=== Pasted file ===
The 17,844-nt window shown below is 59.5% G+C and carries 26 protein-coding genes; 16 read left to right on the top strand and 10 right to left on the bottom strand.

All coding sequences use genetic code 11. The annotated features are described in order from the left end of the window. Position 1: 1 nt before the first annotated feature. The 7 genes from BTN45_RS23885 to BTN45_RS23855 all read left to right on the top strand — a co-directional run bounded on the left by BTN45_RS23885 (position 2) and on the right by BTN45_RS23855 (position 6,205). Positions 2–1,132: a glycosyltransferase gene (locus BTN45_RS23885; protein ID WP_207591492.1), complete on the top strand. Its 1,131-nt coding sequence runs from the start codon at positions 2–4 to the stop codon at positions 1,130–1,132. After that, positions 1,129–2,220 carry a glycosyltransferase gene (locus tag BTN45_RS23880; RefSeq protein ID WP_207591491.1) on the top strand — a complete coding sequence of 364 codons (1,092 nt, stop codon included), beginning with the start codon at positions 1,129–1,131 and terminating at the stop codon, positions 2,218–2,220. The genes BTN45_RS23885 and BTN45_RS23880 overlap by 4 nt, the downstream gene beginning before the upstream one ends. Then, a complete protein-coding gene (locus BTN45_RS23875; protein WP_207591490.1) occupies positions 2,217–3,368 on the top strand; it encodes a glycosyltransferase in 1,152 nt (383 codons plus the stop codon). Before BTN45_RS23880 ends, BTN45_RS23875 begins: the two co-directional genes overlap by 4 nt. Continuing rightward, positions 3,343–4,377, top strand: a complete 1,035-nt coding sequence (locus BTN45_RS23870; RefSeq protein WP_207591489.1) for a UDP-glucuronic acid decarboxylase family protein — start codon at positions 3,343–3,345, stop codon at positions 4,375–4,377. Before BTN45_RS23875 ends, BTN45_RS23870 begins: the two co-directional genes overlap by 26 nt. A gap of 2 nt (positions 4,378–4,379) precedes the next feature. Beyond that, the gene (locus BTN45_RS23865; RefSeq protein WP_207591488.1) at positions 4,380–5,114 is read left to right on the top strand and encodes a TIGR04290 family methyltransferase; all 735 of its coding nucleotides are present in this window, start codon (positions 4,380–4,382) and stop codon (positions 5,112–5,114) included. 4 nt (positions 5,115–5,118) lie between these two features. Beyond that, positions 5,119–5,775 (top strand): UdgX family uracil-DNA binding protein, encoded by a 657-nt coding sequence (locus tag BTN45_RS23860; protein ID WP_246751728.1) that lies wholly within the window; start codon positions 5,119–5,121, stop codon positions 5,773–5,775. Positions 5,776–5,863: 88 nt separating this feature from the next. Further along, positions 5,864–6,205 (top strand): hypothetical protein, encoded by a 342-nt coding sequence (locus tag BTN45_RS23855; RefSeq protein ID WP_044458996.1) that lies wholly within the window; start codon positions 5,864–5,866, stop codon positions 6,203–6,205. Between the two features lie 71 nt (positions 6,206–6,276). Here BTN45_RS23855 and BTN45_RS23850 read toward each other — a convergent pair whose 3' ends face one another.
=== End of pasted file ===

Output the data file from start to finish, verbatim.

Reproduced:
The 17,844-nt window shown below is 59.5% G+C and carries 26 protein-coding genes; 16 read left to right on the top strand and 10 right to left on the bottom strand.

All coding sequences use genetic code 11. The annotated features are described in order from the left end of the window. Position 1: 1 nt before the first annotated feature. The 7 genes from BTN45_RS23885 to BTN45_RS23855 all read left to right on the top strand — a co-directional run bounded on the left by BTN45_RS23885 (position 2) and on the right by BTN45_RS23855 (position 6,205). Positions 2–1,132: a glycosyltransferase gene (locus BTN45_RS23885; protein ID WP_207591492.1), complete on the top strand. Its 1,131-nt coding sequence runs from the start codon at positions 2–4 to the stop codon at positions 1,130–1,132. After that, positions 1,129–2,220 carry a glycosyltransferase gene (locus tag BTN45_RS23880; RefSeq protein ID WP_207591491.1) on the top strand — a complete coding sequence of 364 codons (1,092 nt, stop codon included), beginning with the start codon at positions 1,129–1,131 and terminating at the stop codon, positions 2,218–2,220. The genes BTN45_RS23885 and BTN45_RS23880 overlap by 4 nt, the downstream gene beginning before the upstream one ends. Then, a complete protein-coding gene (locus BTN45_RS23875; protein WP_207591490.1) occupies positions 2,217–3,368 on the top strand; it encodes a glycosyltransferase in 1,152 nt (383 codons plus the stop codon). Before BTN45_RS23880 ends, BTN45_RS23875 begins: the two co-directional genes overlap by 4 nt. Continuing rightward, positions 3,343–4,377, top strand: a complete 1,035-nt coding sequence (locus BTN45_RS23870; RefSeq protein WP_207591489.1) for a UDP-glucuronic acid decarboxylase family protein — start codon at positions 3,343–3,345, stop codon at positions 4,375–4,377. Before BTN45_RS23875 ends, BTN45_RS23870 begins: the two co-directional genes overlap by 26 nt. A gap of 2 nt (positions 4,378–4,379) precedes the next feature. Beyond that, the gene (locus BTN45_RS23865; RefSeq protein WP_207591488.1) at positions 4,380–5,114 is read left to right on the top strand and encodes a TIGR04290 family methyltransferase; all 735 of its coding nucleotides are present in this window, start codon (positions 4,380–4,382) and stop codon (positions 5,112–5,114) included. 4 nt (positions 5,115–5,118) lie between these two features. Beyond that, positions 5,119–5,775 (top strand): UdgX family uracil-DNA binding protein, encoded by a 657-nt coding sequence (locus tag BTN45_RS23860; protein ID WP_246751728.1) that lies wholly within the window; start codon positions 5,119–5,121, stop codon positions 5,773–5,775. Positions 5,776–5,863: 88 nt separating this feature from the next. Further along, positions 5,864–6,205 (top strand): hypothetical protein, encoded by a 342-nt coding sequence (locus tag BTN45_RS23855; RefSeq protein ID WP_044458996.1) that lies wholly within the window; start codon positions 5,864–5,866, stop codon positions 6,203–6,205. Between the two features lie 71 nt (positions 6,206–6,276). Here BTN45_RS23855 and BTN45_RS23850 read toward each other — a convergent pair whose 3' ends face one another.